God speaks to me through fortune cookies. I’m serious about this. The God of my understanding has, over the years, used any means possible to get my attention, and one of the first times I noticed that the Spirit was trying to get my attention was in this fortune cookie message: “What is hidden in an empty box?”
Normally fortune cookies tell you that something wonderful is about to happen, or that your work is going to be successful, or that happiness is right around the corner. But this one made me sit down and think. I still have it, taped into my journal from that year. I was a senior in college, and I thought I knew a lot about life. I liked to stay up late drinking and telling anyone who would listen everything I knew about saving the world. After several too many of these kinds of nights, I was beginning to grow weary and embittered.
But then the question: “What is hidden in an empty box?” I was reading a lot of taoism at the time, and probably saw the fortune cookie message as some sort of sign. Reflecting on it more than 10 years later, I see many layers of meaning in it for me, both today and back then. During college, I used an array of substances to “escape” what I saw to be the evils in the universe. At such a comfortable distance from the truth, I could then feel free to analyze and prosyletize on any subject imaginable. I was, after all, in the midst of writing a thesis on Virginia Woolf’s Mrs. Dalloway and the definition of self. I knew a thing or two about identity…though not too much about my own.
Now, after six years of living sober, I see that God’s fortune cookie message may have been trying to reveal that all my pursuits of perfection were empty, devoid of substance because I was pursuing them in a state of self-righteous, self-hating intoxication. Maybe God wanted me to see the emptiness then, so I would look to him and be liberated from my struggles. But instead, I continued in the same way for several more years to run from myself, to dig through so many empty boxes looking for the magic key that would take away all of my worries and fears. I finally did find that key; it’s called a relationship with God, as I understand God, coupled with the willingness to clean up any of the messes that I make. But at the time I thought there might be an easier way, so I continued on the same path and got the same results.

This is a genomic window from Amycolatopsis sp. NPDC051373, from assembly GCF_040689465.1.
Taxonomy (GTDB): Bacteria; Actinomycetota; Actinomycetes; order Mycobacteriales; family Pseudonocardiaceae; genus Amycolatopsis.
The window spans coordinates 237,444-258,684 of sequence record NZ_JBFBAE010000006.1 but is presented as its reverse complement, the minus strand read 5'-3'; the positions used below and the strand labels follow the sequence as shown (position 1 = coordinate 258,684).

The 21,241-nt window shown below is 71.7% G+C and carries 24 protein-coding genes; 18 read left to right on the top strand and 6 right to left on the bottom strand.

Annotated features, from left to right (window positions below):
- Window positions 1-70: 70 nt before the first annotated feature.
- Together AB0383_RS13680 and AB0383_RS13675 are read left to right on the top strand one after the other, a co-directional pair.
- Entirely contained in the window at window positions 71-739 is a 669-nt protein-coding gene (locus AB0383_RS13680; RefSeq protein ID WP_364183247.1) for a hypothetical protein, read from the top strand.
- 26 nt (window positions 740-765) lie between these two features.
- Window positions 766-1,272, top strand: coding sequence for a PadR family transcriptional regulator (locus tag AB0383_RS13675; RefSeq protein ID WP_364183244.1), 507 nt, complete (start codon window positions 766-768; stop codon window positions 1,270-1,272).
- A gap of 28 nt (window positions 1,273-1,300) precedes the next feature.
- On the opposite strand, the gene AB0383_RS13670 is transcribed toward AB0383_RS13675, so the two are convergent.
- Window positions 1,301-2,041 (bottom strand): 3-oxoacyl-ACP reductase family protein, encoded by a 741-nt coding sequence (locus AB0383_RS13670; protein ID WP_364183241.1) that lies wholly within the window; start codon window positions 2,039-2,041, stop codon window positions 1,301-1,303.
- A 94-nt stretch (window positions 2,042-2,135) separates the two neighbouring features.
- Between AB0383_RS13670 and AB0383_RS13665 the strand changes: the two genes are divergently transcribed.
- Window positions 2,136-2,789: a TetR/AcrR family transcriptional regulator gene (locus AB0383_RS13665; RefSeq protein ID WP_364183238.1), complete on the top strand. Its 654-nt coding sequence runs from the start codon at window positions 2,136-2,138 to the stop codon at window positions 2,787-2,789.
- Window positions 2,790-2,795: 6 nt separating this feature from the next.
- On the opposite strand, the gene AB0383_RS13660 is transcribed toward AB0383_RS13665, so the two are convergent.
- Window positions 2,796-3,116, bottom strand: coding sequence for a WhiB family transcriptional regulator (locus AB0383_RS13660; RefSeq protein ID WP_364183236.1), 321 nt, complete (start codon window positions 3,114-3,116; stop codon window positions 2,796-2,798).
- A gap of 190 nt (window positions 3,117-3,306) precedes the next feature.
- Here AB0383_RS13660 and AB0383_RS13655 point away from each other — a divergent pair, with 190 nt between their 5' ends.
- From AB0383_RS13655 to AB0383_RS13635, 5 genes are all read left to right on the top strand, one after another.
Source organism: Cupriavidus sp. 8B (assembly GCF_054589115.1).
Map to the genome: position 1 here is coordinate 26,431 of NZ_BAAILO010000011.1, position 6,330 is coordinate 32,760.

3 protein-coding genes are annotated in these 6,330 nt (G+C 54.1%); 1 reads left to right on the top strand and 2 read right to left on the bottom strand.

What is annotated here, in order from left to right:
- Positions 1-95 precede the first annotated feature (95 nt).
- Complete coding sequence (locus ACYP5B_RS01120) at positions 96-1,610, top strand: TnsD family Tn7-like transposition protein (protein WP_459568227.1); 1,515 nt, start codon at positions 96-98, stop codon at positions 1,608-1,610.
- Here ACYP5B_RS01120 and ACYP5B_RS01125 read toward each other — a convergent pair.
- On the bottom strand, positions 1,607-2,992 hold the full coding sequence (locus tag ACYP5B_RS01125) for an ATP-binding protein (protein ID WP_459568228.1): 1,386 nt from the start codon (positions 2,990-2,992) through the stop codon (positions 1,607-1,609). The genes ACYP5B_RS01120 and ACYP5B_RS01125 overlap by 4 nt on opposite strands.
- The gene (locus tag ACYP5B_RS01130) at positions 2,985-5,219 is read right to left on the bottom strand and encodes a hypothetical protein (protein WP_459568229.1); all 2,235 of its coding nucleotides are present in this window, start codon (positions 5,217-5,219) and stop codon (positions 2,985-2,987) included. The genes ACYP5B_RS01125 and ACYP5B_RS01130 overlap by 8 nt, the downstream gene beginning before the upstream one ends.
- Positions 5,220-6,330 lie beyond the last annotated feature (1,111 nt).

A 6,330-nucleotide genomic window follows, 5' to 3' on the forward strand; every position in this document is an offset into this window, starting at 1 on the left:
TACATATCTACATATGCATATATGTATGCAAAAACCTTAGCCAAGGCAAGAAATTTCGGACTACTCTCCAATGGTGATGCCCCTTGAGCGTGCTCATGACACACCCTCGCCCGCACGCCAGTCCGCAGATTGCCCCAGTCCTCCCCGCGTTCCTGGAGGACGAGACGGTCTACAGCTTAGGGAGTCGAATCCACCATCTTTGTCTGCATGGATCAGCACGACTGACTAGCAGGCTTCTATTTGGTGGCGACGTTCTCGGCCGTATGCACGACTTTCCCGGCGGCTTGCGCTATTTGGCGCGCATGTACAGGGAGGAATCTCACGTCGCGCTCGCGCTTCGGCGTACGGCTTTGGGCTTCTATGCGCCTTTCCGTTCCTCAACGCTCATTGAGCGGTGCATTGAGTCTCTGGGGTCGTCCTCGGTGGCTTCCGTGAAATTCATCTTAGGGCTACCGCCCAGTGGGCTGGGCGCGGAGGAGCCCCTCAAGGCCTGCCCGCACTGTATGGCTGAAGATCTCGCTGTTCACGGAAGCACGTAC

Before I could get to the point of having a real relationship with God, I had to let go of my fears. One of my fears was of losing the mystical quality that my spiritual path had taken on during my college days. In addition to the fortune cookie-type messages appearing out of the blue (which happened almost monthly for a while there), I read a lot of Rumi and had practically memorized the book Conversations With God. If I became a Christian again, I thought, I would lose these new modes of understanding which had taken such hold of my heart.
When I moved to Koinonia Farm in 2006, I had no idea that my spirituality would be challenged and solidified into a relationship with God, with Jesus and the Holy Spirit. I had no idea I was going to go through that kind of conversion. I feel so blessed to have made the transition to Christianity here, because I did not have to give up on the mystical ideas of my college days. To my delight and surprise, they integrated easily and fully into my practice of Christian principles.